London, June 15 (ANI): A new technique for detecting signs of life on distant planets by analyzing reflected light could soon lead astronomers to extra-terrestrial life.
According to a report in the Telegraph, when scientists tested the method on Earth, they found unmistakably strong signs of life in the form of chemical "fingerprints".
They believe within one or two decades the same technique could reveal life on worlds orbiting stars far beyond the Sun.
Reflected light was already known to contain valuable information about a planet's atmosphere.
But, at distances of many light years the signals, from light wavelength patterns called spectra, are very faint and difficult to read.
The new technique takes a different approach by studying light passing through the atmospheric layer instead of reflected off it.
This kind of light pattern, known as a "transmission spectrum", was found to provide a much stronger signal.
Analyzing the light can reveal biologically important chemicals such as oxygen and water, which indicate the presence of life.
The test was carried out during a lunar eclipse by observing moonlight passing through the Earth's atmosphere.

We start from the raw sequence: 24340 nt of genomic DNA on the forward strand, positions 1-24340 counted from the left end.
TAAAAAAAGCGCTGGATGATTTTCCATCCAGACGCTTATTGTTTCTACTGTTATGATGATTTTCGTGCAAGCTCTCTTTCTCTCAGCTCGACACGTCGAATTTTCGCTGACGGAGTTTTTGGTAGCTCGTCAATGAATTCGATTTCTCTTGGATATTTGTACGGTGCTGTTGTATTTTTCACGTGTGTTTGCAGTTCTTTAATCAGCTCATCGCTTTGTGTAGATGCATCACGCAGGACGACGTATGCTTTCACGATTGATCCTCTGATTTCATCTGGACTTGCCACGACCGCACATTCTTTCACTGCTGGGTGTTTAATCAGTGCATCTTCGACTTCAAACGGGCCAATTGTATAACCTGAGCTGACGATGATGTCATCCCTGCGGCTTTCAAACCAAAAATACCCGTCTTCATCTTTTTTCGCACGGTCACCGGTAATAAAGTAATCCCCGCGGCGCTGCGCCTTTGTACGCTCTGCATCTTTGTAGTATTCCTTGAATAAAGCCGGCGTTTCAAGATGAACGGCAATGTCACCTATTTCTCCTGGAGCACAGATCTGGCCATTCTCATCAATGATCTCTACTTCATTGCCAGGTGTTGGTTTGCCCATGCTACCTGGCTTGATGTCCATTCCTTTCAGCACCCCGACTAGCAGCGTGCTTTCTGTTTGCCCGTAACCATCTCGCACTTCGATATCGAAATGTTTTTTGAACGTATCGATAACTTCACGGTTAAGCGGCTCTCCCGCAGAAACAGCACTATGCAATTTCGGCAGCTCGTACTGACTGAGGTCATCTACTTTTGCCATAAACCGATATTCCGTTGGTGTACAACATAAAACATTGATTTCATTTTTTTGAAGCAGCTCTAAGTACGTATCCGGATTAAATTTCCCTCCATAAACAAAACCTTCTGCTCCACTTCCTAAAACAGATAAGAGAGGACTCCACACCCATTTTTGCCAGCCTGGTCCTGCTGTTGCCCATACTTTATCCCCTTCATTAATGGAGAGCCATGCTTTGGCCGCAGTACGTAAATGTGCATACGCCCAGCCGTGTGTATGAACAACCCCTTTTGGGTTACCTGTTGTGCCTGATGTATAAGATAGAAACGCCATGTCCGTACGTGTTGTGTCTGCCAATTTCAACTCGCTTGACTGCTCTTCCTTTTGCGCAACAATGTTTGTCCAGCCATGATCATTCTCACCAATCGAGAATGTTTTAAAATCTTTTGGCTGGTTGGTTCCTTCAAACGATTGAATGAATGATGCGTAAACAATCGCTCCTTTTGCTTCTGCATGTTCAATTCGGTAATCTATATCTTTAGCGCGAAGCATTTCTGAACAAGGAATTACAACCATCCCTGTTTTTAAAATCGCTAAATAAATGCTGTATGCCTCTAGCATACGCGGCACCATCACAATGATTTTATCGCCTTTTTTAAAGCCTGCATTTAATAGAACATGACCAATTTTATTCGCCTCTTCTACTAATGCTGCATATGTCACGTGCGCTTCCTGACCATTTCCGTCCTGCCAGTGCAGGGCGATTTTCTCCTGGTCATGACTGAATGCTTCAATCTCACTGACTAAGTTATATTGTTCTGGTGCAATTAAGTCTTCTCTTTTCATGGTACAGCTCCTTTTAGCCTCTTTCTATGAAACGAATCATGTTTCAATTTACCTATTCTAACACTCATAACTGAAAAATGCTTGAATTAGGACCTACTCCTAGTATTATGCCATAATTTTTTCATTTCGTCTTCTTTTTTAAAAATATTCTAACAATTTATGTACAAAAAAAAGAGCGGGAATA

This was equivalent to observing the Earth's spectrum from far away as the planet passed in front of the Sun.
The astronomers used the UK-run William Herschel Telescope (WHT) on La Palma in the Canary Islands.
"Now we know what the transmission spectrum of a inhabited planet looks like, we have a much better idea of how to find and recognise Earth-like planets outside our solar system where life may be thriving," according to Dr Enric Palle, from the Astrophysics Institute of the Canaries, who led the research.
"The information in this spectrum shows us that this is a very effective way to gather information about the biological processes that may be taking place on a planet," he said.
"Many discoveries of Earth-size planets are expected in the next decades and some will orbit in the habitable zone of their parent stars. Obtaining their atmospheric properties will be highly challenging; the greatest reward will happen when one of those planets shows a spectrum like that of our Earth," said Dr Pilar Montanes-Rodriguez, from the Astrophysics Institute of the Canaries.
According to Professor Keith Mason, chief executive of the Science and Technology Facilities Council (STFC) which funds the William Herschel Telescope, "This new transmission spectrum is good news for future upcoming ground and space-based missions dedicated to the search for life in the universe." (ANI)